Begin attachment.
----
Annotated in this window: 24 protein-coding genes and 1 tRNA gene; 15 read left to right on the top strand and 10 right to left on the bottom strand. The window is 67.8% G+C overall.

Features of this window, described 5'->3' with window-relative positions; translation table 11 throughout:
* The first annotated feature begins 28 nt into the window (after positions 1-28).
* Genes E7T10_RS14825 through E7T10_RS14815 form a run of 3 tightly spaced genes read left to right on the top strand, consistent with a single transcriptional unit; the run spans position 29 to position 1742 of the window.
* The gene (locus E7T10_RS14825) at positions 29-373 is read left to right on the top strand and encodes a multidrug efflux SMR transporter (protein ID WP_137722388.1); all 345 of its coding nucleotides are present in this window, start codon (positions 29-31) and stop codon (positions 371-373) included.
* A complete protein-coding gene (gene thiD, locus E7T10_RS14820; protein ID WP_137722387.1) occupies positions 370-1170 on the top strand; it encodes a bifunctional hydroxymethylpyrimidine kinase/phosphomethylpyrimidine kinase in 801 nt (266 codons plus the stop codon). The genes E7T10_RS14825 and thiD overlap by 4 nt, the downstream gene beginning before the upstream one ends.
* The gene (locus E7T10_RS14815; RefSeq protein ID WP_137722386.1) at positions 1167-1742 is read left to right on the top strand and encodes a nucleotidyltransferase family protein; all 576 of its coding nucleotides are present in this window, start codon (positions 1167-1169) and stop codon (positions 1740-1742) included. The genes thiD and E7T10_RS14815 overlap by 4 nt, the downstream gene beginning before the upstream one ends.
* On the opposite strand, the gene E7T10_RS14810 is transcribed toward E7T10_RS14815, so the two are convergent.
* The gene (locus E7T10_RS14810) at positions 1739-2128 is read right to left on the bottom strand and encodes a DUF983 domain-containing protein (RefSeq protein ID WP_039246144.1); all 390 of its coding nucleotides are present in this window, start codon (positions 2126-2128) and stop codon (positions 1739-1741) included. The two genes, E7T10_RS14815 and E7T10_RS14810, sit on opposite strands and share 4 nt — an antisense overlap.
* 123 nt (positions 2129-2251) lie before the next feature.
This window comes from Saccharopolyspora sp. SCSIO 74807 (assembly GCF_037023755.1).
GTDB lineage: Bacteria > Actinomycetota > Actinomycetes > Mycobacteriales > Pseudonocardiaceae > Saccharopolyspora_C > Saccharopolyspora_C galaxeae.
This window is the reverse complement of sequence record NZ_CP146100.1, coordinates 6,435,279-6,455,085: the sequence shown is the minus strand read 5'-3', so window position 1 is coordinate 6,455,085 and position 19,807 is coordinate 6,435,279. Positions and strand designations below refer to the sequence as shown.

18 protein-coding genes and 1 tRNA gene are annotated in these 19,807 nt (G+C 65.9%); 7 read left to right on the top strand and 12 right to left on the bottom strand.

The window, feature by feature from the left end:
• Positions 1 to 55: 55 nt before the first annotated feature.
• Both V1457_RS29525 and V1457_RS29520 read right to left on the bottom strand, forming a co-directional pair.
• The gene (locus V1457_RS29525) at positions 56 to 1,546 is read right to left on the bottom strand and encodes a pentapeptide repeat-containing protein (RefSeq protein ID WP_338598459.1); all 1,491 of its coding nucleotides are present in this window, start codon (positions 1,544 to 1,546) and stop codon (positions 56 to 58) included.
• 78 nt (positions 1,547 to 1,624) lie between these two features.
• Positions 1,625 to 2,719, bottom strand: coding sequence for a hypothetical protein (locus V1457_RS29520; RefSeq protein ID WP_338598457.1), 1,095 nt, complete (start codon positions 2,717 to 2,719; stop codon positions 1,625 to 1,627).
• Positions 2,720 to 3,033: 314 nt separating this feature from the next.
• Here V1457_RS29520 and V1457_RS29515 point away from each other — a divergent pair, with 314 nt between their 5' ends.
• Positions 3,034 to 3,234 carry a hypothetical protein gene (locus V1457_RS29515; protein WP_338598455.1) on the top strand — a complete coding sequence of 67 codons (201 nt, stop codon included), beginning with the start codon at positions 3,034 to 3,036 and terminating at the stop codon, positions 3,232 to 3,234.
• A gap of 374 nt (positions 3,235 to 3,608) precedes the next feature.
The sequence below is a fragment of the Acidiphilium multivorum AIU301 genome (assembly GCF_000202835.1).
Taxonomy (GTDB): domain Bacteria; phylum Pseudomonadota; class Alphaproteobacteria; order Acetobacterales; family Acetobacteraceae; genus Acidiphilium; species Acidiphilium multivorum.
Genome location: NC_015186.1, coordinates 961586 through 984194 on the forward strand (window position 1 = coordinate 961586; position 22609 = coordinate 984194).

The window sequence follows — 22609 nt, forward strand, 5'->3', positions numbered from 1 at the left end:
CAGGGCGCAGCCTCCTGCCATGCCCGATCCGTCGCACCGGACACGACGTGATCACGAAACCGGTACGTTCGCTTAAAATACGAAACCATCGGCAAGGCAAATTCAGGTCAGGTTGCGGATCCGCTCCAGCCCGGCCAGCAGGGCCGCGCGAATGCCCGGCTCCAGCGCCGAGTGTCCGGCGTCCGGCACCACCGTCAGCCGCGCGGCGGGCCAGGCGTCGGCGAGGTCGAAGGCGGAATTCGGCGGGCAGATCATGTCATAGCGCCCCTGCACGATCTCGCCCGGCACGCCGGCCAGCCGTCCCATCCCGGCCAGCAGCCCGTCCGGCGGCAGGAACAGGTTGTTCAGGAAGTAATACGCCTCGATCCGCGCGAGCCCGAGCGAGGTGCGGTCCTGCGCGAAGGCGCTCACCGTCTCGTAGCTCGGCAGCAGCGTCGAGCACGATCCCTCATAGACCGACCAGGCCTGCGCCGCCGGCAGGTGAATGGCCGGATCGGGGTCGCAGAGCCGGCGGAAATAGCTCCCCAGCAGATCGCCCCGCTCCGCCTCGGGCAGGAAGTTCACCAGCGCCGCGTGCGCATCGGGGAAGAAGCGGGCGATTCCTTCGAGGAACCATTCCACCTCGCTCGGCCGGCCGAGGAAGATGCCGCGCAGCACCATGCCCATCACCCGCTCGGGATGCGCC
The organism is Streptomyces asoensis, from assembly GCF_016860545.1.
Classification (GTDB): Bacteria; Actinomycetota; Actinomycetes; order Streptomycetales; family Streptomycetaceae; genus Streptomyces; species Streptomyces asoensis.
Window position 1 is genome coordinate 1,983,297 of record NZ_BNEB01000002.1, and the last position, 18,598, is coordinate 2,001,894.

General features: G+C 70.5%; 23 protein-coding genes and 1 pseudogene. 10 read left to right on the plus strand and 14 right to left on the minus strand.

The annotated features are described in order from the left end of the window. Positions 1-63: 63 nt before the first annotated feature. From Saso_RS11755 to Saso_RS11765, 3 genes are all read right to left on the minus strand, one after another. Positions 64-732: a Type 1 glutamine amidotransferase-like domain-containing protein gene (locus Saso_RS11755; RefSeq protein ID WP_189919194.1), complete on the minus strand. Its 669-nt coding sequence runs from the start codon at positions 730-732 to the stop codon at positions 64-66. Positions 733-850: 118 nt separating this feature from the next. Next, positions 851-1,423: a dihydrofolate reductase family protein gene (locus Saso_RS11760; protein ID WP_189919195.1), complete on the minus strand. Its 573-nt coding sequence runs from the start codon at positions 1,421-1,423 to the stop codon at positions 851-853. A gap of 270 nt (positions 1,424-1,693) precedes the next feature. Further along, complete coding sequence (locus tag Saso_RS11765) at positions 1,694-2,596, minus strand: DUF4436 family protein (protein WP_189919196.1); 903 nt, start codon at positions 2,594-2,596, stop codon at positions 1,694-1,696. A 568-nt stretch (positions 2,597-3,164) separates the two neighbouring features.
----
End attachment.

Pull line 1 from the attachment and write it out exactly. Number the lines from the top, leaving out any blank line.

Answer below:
Annotated in this window: 24 protein-coding genes and 1 tRNA gene; 15 read left to right on the top strand and 10 right to left on the bottom strand. The window is 67.8% G+C overall.